I greatly appreciate Ed Firmage Jr. for bringing up the issue of the global warming its potential impacts on Utah.  This is a dialogue that needs to continue.

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7 Responses to Responding to Ed Firmage Jr. on Water “Banking”

  1. Roger,

    Let me respond to your response issue by issue.

    First, let’s talk about conservation. Utah has made some progress on this front, and hopes to make more, and, for a time, that progress will help meet our increasing demand. But if we step back from the minutiae and look at the big picture, here’s what we see. I’ll focus on the Jordan River Basin as an example, since it is the one I’ve looked at most closely.

    As I mention in the op-ed, according to the state’s own numbers, the JRB is presently at 86% of “dry-year” capacity, the amount of water that the system can reliably deliver in a significantly dry year. This means that we have very little wiggle room when it comes to a drought of any length or significant severity. A ten-year drought such as we experienced during the Dust Bowl years, would strain Salt Lake’s water system to the breaking point, and it would force huge changes in the way people live. One casualty would almost certainly be our landscaping, most of which is not planted with an eye to water usage.

    Drought, as human phenomenon, is not just a matter of hydrology. The greater the demand on a water system, the greater the exposure to the effects of drought. Thus, even a modest hydrological drought can have huge human impacts if the demand significantly outpaces the supply. We in the Salt Lake valley represent a huge demand that, as I said, hovers near the edge of what is sustainable in a short drought. The longer the drought, the greater the stress on the system. Many people are not aware, for example, that during the 1999-2004 drought, which was severe, Lake Powell came scarily close to reaching “dead pool,” the point at which no water can leave the reservoir. It’s thought that another two years of such drought would have brought Lake Powell to this point. At seven years, such a drought would still have been short of what we experienced during the Dust Bowl.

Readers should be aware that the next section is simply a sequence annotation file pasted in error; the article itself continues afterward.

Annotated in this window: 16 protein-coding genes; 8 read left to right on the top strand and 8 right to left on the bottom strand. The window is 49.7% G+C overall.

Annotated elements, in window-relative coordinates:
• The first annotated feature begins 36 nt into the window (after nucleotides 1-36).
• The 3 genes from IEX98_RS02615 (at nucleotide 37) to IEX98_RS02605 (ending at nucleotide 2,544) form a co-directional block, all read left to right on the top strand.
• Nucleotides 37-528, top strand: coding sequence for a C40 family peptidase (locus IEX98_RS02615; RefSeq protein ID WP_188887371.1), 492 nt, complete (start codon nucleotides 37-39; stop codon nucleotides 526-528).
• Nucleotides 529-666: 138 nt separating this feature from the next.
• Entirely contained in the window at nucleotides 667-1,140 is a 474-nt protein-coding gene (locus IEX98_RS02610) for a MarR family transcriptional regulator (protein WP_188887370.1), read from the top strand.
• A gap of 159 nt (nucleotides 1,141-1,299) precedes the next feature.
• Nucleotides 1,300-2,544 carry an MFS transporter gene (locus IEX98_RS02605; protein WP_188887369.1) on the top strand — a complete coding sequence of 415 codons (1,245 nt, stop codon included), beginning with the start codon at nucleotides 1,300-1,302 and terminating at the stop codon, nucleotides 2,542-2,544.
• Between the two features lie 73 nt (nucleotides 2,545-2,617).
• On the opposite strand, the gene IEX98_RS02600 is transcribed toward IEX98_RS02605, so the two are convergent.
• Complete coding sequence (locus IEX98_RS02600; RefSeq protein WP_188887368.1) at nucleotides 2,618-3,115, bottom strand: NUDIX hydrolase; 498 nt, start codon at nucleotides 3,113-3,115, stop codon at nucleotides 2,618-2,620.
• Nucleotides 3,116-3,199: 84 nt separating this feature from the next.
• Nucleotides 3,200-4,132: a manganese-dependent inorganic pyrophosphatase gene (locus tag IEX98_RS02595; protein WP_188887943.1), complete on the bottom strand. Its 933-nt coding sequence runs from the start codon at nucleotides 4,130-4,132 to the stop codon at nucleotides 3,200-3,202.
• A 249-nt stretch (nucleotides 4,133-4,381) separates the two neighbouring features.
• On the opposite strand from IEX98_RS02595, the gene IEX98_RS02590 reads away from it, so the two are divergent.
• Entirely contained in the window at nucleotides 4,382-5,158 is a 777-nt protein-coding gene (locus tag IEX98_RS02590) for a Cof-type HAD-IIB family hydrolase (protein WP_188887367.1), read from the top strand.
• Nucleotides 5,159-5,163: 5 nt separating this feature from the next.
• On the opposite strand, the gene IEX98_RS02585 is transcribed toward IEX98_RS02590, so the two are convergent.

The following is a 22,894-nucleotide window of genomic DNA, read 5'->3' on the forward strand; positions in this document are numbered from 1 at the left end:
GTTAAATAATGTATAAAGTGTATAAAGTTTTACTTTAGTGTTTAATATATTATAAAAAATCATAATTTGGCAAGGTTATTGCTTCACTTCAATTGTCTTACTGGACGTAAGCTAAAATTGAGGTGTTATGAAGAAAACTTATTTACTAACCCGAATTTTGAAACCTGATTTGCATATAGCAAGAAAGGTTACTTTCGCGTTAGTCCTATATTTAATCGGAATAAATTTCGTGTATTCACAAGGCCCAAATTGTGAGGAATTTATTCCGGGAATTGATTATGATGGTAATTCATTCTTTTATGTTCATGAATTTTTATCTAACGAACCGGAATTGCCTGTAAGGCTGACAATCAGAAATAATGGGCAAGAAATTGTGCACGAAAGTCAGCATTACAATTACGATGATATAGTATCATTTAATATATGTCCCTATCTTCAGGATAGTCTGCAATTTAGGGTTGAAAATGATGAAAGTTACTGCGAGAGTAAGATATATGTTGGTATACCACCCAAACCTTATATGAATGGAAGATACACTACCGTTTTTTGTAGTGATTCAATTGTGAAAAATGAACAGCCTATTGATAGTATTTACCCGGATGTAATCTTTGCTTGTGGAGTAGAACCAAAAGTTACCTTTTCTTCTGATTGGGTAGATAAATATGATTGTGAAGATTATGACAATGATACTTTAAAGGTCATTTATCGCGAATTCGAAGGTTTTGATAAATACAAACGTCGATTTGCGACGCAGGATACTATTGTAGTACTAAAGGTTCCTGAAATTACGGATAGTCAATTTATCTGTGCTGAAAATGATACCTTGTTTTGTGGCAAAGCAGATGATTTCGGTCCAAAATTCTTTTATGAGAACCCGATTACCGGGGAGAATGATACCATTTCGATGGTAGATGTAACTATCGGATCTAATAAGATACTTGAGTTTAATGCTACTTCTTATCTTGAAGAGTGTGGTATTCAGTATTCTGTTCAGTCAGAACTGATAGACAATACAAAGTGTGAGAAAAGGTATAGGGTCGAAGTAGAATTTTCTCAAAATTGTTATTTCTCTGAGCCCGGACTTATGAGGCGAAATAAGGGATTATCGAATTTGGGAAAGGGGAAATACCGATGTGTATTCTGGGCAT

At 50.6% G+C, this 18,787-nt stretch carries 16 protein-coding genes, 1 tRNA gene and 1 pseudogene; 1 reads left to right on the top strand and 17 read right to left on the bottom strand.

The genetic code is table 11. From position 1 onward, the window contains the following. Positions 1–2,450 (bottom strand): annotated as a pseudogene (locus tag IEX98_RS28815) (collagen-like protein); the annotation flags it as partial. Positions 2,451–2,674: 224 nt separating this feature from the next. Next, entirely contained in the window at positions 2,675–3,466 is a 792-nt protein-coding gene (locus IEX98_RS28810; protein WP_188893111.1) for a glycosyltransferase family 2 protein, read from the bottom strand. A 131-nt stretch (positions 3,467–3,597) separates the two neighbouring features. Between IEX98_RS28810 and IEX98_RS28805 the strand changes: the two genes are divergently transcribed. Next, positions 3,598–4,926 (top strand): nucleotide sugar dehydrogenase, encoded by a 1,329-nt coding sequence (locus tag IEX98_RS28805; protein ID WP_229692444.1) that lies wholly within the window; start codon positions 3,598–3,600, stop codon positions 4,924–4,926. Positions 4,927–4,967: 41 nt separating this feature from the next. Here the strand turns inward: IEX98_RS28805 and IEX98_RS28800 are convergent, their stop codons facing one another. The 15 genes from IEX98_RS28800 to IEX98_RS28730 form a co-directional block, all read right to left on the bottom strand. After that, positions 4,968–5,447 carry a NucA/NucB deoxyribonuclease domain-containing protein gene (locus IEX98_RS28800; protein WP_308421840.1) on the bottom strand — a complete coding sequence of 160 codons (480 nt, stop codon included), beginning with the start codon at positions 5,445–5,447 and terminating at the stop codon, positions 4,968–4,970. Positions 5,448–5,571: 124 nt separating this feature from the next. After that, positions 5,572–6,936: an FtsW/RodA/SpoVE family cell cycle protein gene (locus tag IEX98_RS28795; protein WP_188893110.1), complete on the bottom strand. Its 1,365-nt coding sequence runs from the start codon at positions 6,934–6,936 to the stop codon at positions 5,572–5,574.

Now, such drought has occurred many times in the history of region. It is part of the natural climate of where we live. Thankfully, even the severest droughts eventually have an end, and there is a chance for an ecosystem and its inhabitants to recover. But even the five-year drought from 1999-2004 has left Lake Powell permanently depleted. Many hydrologists predict that even without climate change Lake Powell will probably never be full again. If we were to experience another severe drought like that of 1999-2004, it is entirely possible that Lake Powell would reach an even lower permanent low that could endanger the future of the Colorado.

    Independent hydrologists (those not connected with the Bureau of Reclamation) have stated that there is now insufficient water to keep both Lake Powell and Lake Mead alive. The likely truth of this claim could well be tested within the next decade. One noted climate scientist has said that there are 50-50 odds that BOTH Lake Powell and Lake Mead will cease to be water storage reservoirs by the early 2020s. The story of Lake Powell and Lake Mead is emblematic of the likely future of water resources in our region.